Remember the 50 million Swedish kronor art pieces motorists will soon be able to enjoy while stuck in traffic on Norra länken? Well it looks like cyclists have not been forgotten and bicycle lanes are getting their share of fine arts too. Or is it art?
Stockholm’s population is among the fastest growing among European cities1 and the city is undergoing a major facelift to accommodate the crowd (or some of it at least): apartment buildings are popping up all over, roads are widen and resurfaced, … You would think the best way to transport those people with no or little change to the infrastructure would be to get them on bicycles as often and safely as possible but you would be wrong.
Bicycle lanes have been used for lots of things lately – as temporary (we’re talking months here) bus stops, as parking space for trucks or just as some place to put signs up – and cycling through Stockholm has become quite painful and dangerous. Maybe I’m just narrow-minded and a safe and easy ride to and from work is too much to ask. Maybe I’m just not ready for all this art thing. What about you? Cycling in Stockholm? Enjoying the exhibition?
Not much bicycle riding in the last few days as I had to stay home with a sick child and the only cycling in the saddle activity I managed to squeeze in was a round trip to the Bicycle Film Festival Greatest Hits on Friday evening. Upon arrival at Arkitektur- och designcentrum I was greeted by an american man smoking a cigarette just outside the building. “Hi, what’s your name?” – “I’m Pierre.” – “Where are you from?” – “I’m from France.” – “Where in France?” – “I was born in Roubaix but…” – “Really? I’m working on a film about Paris-Roubaix. My name is Brendt Barbur by the way. Founder of the Bicycle Film Festival”.
We talked for a while and when Brendt asked me, the amateur cyclist born in Roubaix, whether I had watched a Sunday in Hell or not, I did not really know how to answer and after something like “euhhh…. yes… maybe… no” I had to admit to being a bad student coming to the festival rather unprepared.
I had seen some of the movies of the greatest hits already but some were new to me and the two hour program felt way shorter than it was. The evening ended with Lucas Brunelle’s Off The Grid but even though I know he’s a regular contributor to the Bicycle Film Festival (I respect that) and his movies quiet exciting to watch I still don’t see the point of glorifying reckless riding and, furthermore, still don’t understand the whole meditation and metaphysical bullshit the guy can come up with for a full 20 minutes.
I rode home through hipstermalm and somehow managed to stay on the bike despite all the drunks and taxis using the bike lane for everything but cycling and suddenly it’s Monday. I have the whole day for myself and decide it’s time to work on the fundamentals. I have to watch a Sunday in Hell or I can’t keep blogging about cycling and tell people I’m from Roubaix each time the Queen of the Classics pops up in a discussion. And so I did just that. I just enjoyed a Monday in Hell.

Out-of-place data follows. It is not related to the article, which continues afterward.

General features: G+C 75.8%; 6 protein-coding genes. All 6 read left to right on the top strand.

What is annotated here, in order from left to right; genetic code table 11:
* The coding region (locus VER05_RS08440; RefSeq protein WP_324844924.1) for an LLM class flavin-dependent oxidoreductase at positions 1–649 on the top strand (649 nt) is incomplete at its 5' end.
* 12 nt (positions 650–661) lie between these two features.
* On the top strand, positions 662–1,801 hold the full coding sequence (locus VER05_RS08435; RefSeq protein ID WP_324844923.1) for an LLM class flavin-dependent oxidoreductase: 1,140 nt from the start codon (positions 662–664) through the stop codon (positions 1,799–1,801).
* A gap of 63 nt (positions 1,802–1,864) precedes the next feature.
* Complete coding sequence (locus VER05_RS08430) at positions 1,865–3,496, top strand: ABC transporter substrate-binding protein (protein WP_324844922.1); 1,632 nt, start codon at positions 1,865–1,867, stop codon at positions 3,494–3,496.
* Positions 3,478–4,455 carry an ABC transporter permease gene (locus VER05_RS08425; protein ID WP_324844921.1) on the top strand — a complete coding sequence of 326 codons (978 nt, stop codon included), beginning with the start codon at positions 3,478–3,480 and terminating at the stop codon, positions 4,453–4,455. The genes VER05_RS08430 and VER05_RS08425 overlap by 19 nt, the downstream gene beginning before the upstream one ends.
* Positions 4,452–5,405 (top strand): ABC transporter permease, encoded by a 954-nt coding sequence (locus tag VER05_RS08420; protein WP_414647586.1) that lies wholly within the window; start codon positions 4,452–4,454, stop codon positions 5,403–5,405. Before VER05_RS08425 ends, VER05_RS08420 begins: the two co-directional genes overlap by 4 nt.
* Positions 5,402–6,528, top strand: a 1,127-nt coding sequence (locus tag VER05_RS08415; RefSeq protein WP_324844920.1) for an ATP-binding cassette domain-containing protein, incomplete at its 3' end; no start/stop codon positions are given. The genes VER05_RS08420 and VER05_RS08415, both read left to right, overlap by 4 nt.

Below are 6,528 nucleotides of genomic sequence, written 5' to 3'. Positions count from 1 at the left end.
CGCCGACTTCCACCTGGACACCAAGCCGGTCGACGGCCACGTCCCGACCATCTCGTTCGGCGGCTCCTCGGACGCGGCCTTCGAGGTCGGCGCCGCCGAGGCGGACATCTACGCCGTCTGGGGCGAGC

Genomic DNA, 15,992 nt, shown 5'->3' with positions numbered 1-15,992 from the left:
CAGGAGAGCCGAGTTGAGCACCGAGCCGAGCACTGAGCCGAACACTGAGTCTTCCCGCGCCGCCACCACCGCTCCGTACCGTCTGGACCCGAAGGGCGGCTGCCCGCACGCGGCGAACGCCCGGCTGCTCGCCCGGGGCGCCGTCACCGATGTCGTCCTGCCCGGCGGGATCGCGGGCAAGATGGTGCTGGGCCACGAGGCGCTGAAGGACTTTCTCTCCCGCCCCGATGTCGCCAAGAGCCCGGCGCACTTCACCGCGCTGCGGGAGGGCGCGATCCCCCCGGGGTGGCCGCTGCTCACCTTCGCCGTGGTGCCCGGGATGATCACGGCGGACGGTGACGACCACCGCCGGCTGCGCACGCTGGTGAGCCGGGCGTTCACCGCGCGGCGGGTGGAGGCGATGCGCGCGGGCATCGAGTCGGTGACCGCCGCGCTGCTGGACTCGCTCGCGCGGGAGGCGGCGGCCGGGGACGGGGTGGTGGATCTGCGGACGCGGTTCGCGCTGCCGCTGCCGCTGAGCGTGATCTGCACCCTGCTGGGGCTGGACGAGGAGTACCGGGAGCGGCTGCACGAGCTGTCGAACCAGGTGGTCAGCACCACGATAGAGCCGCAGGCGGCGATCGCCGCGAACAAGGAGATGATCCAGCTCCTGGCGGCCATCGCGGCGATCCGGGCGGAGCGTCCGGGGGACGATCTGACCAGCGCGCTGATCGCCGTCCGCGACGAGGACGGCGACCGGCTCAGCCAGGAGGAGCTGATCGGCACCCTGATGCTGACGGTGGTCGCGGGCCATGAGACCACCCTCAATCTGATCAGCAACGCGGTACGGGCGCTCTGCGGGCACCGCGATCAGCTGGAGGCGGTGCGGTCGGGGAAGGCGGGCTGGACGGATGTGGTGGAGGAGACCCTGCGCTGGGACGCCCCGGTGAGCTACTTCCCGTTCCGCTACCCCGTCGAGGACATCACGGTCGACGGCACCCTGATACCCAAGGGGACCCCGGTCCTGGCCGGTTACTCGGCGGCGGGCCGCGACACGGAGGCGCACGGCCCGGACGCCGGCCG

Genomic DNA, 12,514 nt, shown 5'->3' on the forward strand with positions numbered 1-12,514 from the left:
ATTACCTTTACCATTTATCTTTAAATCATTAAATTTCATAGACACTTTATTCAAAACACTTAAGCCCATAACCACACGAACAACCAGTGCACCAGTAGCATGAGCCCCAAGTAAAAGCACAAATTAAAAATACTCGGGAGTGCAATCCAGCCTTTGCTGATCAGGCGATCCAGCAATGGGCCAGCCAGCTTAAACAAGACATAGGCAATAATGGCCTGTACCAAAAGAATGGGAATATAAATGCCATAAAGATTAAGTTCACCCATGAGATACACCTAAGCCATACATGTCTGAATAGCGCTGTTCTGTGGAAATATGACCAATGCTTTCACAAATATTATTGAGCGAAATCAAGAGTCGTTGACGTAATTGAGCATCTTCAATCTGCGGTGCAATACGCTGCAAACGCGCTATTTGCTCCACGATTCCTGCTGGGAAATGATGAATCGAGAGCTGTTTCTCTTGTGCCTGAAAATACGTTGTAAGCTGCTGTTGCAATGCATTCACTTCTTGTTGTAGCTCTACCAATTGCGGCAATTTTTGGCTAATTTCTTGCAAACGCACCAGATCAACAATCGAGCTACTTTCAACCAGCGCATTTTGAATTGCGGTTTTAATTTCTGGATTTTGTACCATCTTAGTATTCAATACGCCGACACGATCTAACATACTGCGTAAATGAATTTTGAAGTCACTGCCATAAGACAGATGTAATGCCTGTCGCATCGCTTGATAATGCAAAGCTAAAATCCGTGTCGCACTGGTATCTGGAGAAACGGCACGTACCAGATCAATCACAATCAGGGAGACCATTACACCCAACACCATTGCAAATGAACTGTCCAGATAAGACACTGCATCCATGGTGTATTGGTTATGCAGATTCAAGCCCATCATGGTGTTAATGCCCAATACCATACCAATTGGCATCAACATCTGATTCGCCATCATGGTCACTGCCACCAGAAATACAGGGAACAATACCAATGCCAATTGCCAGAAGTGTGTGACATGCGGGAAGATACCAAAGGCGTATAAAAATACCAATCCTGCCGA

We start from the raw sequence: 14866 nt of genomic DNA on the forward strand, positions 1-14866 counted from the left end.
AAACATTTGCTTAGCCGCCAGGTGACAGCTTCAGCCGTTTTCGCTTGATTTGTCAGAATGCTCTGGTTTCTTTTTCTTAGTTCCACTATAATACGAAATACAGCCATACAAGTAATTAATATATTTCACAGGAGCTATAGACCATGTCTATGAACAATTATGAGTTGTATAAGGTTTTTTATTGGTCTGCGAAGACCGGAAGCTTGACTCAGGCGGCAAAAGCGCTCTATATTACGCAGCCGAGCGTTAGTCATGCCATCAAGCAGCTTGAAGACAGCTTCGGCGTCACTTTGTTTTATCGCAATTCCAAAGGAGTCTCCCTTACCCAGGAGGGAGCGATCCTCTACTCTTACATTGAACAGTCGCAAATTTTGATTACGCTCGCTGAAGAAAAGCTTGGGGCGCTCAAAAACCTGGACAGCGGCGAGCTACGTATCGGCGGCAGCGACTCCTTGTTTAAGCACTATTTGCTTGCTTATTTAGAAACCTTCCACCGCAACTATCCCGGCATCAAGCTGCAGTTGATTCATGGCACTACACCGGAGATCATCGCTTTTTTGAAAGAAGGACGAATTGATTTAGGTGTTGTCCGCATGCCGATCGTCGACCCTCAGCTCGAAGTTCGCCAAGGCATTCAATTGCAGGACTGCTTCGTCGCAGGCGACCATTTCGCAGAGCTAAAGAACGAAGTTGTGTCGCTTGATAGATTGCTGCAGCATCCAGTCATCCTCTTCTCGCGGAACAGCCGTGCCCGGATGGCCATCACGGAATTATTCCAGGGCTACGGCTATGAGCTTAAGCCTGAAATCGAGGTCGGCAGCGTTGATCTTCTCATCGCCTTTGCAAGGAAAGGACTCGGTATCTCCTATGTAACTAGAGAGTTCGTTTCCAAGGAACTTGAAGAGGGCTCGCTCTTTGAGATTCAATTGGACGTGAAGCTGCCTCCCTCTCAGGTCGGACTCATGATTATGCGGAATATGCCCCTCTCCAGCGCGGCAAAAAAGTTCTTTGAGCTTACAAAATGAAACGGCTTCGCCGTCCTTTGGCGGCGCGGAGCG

Not even a month into the new routine and I’m already behind schedule. I did spend Monday morning cycling around Stockholm though – looking for a front rack to my Kona Paddy Wagon – but, considering the fine weather, I could not ride back home to lock myself in and write another piece of crap. I had lunch on hipstermalm, decided the blog could just wait and enjoyed some sun instead.
There are a couple of places where that star don’t shine unfortunately. Road tunnels are a good example and Swedish taxpayers would be pleased – as I was when I first read about it obviously – to know that 50 million Swedish kronor (that’s 5.5 million euros or 7 million US dollars) has been spent to light up the underground part of Norra Länken. 50 million Swedish kronor spent on five kilometers (you do the maths for a cost per kilometer), 50 million Swedish kronor spent on 6 art pieces inside a bloody road tunnel.1
I won’t argue on how tax money is being used (I might have done just that already) but I have to question, however, the thinking behind that sort of installation. A driver’s attention is a limited, critical resource that is already compromised by lots of distractions: space shuttle like dashboard with touch screen and switches all over, kids having a blast (or not) in the back, texting, emailing, instagraming, facebooking, you name it. Should we really distract drivers even more with art along the road? Aren’t you suppose to stay focused and keep your mind on the road when behind the wheel. I naively thought so.
I’m having a hard time understanding how these 50 million Swedish kronor pieces of art fit in the Vision Zero road traffic safety project started in Sweden in 1997 but, at the same time, I’m also having a hard time understanding how building more roads help reducing traffic jam. It seems that the guys at the Swedish Transport Administration just know better (about 50 seconds in the video).
Norra Länken will open to traffic on November 30 and while art lovers should not really have time to appreciate the exhibition (remember, no more traffic jam) I’ll probably be cruising around Stockholm on a far from perfect bike paths network. Too bad there’s not much money and intention to fix that.